Sexism Is Screwing Up Your Daughter's Success in Math Class

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woman writing on chalkboard in a math classIn high school, whilst excelling in English, I abhorred math. It was the bane of my existence. But it wasn't always that way ... My hatred for all things numerical took root in sixth grade pre-algebra, when I had a teacher who would throw erasers at students who got the answers wrong. He also gave preferential treatment to the guys and was a total creeper around girls. In seventh grade, another jerk was strictly interested in calling on guys and took up class time cracking jokes about sports. It's funny, looking back, because that same period of time is the era most studies point to as being the turning point when supposedly girls' performance in math starts to decline. But why?

A new study published in the Notices of the American Mathematical Society found girls are just as good at math as boys. It turns out, the perceived difference in abilities has nothing to do with our biology -- and everything to do with our cultural influences. In other words, the sexist society we grow up in!

Researchers say that girls do better in math when they're being raised in a country where women have more equality, and this, my friends, is a new and important finding. Sure, we have some equality, but we still don't get equal pay for equal work or equal representation in government.

And these disadvantages -- all rooted in underlying sexism -- are taking a toll on how we view girls' interest and abilities in math. Judging from my own experience, it really seems to add up. It feels like our girls are set up to fail from the minute they watch their first TV commercial or read their first magazine that tells them they should be more worried about how pretty they are and if boys like them than how they're doing with their times tables.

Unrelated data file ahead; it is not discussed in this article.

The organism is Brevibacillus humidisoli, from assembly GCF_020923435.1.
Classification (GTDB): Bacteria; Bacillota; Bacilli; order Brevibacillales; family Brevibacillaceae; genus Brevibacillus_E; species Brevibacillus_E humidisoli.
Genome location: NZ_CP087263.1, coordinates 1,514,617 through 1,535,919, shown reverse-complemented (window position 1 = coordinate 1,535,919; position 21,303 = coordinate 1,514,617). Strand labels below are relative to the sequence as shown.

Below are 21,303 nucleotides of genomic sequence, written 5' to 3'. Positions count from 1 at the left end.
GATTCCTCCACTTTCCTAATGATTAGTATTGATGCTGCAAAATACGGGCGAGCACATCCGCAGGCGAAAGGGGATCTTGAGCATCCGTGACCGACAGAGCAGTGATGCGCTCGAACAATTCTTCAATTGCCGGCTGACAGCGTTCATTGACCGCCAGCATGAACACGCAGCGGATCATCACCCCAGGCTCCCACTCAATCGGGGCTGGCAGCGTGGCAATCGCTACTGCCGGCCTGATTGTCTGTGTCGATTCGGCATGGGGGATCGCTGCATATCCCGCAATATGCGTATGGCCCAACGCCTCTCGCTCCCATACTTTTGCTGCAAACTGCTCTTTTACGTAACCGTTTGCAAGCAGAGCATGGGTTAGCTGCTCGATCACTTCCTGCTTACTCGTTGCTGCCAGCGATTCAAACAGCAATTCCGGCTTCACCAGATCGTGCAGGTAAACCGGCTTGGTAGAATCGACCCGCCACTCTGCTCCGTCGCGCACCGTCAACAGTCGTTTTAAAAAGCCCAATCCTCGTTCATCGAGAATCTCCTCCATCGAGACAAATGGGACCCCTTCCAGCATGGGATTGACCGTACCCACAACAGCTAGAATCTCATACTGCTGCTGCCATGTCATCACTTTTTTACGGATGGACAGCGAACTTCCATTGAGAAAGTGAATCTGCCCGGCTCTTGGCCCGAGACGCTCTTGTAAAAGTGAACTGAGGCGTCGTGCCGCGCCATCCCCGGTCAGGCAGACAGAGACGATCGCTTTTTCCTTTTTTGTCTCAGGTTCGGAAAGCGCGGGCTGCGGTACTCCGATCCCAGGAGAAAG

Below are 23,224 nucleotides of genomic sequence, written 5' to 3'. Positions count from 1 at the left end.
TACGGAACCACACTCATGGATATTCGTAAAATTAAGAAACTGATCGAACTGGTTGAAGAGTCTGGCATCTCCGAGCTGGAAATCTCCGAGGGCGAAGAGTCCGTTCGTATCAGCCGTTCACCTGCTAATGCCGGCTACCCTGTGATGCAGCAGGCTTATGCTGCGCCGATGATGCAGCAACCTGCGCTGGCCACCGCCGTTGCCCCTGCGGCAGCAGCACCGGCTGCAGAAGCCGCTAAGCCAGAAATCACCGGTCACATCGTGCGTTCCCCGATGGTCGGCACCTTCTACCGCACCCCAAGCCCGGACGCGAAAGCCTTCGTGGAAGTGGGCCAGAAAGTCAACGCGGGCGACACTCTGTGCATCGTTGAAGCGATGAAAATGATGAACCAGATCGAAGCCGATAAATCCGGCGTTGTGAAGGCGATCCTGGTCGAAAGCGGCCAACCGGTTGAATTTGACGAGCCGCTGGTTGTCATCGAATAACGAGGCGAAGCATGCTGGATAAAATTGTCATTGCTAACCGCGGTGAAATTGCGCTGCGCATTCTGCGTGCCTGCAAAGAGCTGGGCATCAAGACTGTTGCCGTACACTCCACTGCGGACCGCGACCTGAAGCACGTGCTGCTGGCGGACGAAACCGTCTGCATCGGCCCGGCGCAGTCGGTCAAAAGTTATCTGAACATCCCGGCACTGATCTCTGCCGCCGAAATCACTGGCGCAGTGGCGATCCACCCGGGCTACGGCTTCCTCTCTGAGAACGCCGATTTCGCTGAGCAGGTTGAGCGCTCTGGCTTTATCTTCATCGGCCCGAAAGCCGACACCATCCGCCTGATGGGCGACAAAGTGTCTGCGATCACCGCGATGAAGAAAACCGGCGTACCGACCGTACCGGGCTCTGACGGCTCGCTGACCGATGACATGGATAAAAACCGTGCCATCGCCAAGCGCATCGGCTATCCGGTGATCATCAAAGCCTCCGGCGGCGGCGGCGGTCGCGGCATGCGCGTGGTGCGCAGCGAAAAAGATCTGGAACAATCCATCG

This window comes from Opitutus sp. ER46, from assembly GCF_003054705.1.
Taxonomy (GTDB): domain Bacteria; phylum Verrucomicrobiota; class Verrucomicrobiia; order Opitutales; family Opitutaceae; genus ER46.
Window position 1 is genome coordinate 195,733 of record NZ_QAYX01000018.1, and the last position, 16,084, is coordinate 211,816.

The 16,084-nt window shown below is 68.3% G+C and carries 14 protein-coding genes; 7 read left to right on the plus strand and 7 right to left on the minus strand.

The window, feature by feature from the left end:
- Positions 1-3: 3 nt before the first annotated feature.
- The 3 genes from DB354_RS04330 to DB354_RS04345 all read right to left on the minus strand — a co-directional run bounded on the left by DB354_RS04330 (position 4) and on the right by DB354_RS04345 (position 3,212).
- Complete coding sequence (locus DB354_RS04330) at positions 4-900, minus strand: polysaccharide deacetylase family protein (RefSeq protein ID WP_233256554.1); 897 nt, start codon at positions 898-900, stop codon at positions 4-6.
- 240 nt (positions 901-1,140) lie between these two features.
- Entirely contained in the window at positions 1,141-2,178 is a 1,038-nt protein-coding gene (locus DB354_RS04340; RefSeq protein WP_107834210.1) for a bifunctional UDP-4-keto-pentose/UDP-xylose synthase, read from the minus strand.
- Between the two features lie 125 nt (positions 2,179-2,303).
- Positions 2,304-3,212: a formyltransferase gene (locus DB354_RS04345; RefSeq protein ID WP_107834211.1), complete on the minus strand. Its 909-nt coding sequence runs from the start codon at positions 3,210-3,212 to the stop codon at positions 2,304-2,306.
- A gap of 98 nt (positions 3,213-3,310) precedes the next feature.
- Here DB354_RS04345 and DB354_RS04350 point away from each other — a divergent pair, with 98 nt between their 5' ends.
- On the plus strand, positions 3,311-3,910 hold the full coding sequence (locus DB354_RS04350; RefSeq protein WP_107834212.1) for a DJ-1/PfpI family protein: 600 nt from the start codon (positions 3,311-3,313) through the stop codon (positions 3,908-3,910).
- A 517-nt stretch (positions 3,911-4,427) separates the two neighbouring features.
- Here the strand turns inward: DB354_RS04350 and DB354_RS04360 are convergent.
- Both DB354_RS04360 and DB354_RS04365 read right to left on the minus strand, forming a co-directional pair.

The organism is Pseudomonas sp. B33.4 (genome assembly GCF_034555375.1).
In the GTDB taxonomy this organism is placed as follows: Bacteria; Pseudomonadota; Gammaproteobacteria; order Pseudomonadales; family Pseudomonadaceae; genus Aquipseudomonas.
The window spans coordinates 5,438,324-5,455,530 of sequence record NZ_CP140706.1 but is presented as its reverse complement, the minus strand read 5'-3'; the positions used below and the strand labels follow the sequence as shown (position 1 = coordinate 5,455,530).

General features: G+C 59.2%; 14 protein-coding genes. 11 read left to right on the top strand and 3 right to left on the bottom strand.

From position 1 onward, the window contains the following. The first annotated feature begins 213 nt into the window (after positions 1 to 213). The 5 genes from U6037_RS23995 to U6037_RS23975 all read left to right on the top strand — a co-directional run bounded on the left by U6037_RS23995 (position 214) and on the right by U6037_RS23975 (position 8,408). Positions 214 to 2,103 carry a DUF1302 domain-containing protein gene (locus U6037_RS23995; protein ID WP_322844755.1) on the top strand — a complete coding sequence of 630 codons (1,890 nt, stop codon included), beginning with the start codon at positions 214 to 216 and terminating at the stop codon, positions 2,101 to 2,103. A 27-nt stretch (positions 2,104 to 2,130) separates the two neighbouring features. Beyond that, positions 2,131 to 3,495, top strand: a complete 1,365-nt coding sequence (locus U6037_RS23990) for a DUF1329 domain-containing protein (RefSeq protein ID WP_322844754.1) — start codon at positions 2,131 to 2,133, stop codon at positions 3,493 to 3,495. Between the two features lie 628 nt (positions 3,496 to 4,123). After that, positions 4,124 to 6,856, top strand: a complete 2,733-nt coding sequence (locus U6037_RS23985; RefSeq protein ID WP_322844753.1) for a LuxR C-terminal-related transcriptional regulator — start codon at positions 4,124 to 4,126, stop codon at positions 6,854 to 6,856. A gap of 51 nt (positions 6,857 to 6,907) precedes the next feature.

As Janet Mertz, senior author of the study explains, it's nurture, not nature that holds women back in math. It's the fact that "we live in a Barbie doll society."

So, by the time they've made it to that hormonally-charged classroom (where they might face a totally sexist teacher, which is of course, a much more obvious roadblock), this self-perception and society perception that they're not cut out to/don't have to/shouldn't try to keep up with the guys (cuz it's not "attractive," ughhh) is already shaping our girls' academic fates. It's so wrong.

I know I'm not naturally inclined to excel in math, but maybe if I hadn't been poisoned by a sexist society that thinks females are naturally underdogs on the subject, perhaps I would have had a fighting chance. Props to these researchers for calling out the truth of the matter, because if I have a daughter someday, I definitely want her to have that chance.

Do you agree with these findings? What's been your own or your daughter's experience in the math classroom?


Image via Amber Dawn Pullin/Flickr

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nonmember avatar Mike M

I've been following news about the gender gap in areas such as math, science, and spatial reasoning since 2006. One of the most interesting findings I've read so far is that women in university-level physics who are given a 15-minute writing assignment which is simply about things that they feel are important to them end up scoring better than men on a standard physics evaluation test which they take after the writing assignment. And they even outscore men when men do the same writing exercise before the physics test. The details about this are at: http://blogs.discovermagazine.com/notrocketscience/2010/11/25/15-minute-writing-exercise-closes-the-gender-gap-in-university-level-physics/

nonmember avatar blh

Im completely LD at math. I mean I think I have math dyslexia ha. It wasn't because of a bad teacher its just the way I am. So idk.

Kiwis... Kiwismommy19